Meshes: Miranda, Maya and Two Dream-Chasing Debuts

Fandor Keyframe introduces “Meshes,” an ongoing series that explores how films from different eras artistically overlap, contradict, and reference each other. “Meshes” is named after Maya Deren’s seminal masterpiece Meshes of the Afternoon, a film whose space-and-time-bending brilliance is a key inspiration for this series.

Maya Deren and Miranda July are kindred spirits bound together by their reckless pursuit of the ethereal moment. Each director made several experimental short films, disruptive and fragmented to the extreme, shaping raw emotions and desires into highly personalized aural and visual patterns. Both Deren and July’s cinematic art lies in confronting a universe of interior turmoil in the search for emotional resolve.

Both share a love for overlapping narrative folds, but they engage them in vastly different ways and tones. Meshes of the Afternoon is Deren’s descending escalator into hell, a broken kino-mirror splintered by the specter of male dominance. Me and You and Everyone We Know is July’s whimsical call and response to the idea of emotional confusion. It’s a theme she examines less successfully in The Future, an indulgent attempt at precious transcendence. But its upcoming release gives occasion to revisit the superior Me and You and Everyone We Know, especially in how its questing spirit echoes Deren’s. You couldn’t ask for a more resonant double feature of debut films by women directors.


Titles. Simple black and white font is the only certainty in Deren’s film. The title evokes a conversion of experiences, visceral and confrontational in nature.


July’s bright colors are the stylistic antithesis to Deren’s stark opening. But a vision of psychological uncertainty is evident, an interior torment that eventually expresses itself in self-immolation.


Windows.  In both films, they are portals to alternate, at times threatening experiences. Framed here as if trapped, Deren is denied access to what lies beyond the window pane. But stifling physical barriers like these will ultimately break apart through surrealist miracles in editing, rendering moot the limitations of real space.


Sylvie (Carlie Westerman) also searches for answers by looking outward. The serpentine cracks on the pane, signs of her own constricting denial, appear ready to burst.


Distortion. Distended visuals blur fantasy and reality. As Deren wanders a domain nestled between waking and dreaming states, her self-portrait transforms into something unrecognizable, mercurial, and artificial.


July’s distorted image of a goldfish is an early cue to her own sense of growing panic.


Frames. Off-kilter camera angles and frames stalk Deren’s every move.  This strange shot that moves backward into what looks like a metal pipe suggests a spatial vortex that eventually consumes the entire film.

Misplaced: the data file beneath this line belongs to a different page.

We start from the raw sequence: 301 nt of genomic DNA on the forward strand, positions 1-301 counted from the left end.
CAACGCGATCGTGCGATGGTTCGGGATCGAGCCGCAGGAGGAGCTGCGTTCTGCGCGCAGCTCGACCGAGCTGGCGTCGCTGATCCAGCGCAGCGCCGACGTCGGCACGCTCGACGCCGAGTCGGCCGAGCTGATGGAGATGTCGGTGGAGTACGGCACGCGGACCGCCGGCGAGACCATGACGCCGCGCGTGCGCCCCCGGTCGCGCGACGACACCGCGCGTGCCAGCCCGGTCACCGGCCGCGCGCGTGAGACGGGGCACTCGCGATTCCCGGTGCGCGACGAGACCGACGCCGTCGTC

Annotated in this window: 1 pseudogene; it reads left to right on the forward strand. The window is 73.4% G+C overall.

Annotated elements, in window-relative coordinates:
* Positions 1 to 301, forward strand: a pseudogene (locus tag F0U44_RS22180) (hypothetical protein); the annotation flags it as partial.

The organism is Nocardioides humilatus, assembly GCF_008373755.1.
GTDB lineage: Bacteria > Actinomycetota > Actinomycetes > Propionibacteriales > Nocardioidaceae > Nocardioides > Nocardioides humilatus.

Where Deren whirls in a dance of menacing kinetics, July gravitates towards more static images to find her poetry. Her framing is stunningly layered, juxtaposing multiple moments of both space and time (preserved as recorded images, both videos and photos) in one composition.


Reflections. The window’s mirror image of Deren splits her persona in two. To look is to see all that’s misleading about love and intimacy. Deren’s reflection gazes straight at the camera, while her actual self seems lost in the abyss.


July’s partially formed reflection, like Deren’s unreflected face in the previous shot, casts its eyes at something desired offscreen. While Deren’s void is rooted in bold expressions of panic, confrontation, and anger, July’s emptiness is defined by a more muted longing and sadness.


Parting images. Deren smashes the face of her partner like a windowpane, opening a portal to an ocean. The film’s facade of reality is both brittle and fluid, shattering into sharp edges while swirling in limitless possibility.


In the final scenes of Me and You and Everyone We Know, July envisions a world seething with thousands of pixels and lines of code that threaten to spell the end of intimacy.  Amazingly they amount to answered prayers; in the digital displays dominating our lives, July sees beauty and possibility. These dashes and commas add up to its own expression of our restless pursuit of the human.


Glenn Heath Jr. is a film critic living in San Diego, CA. He writes for Slant MagazineThe House Next DoorNot Coming to a Theater Near, and In Review Online.


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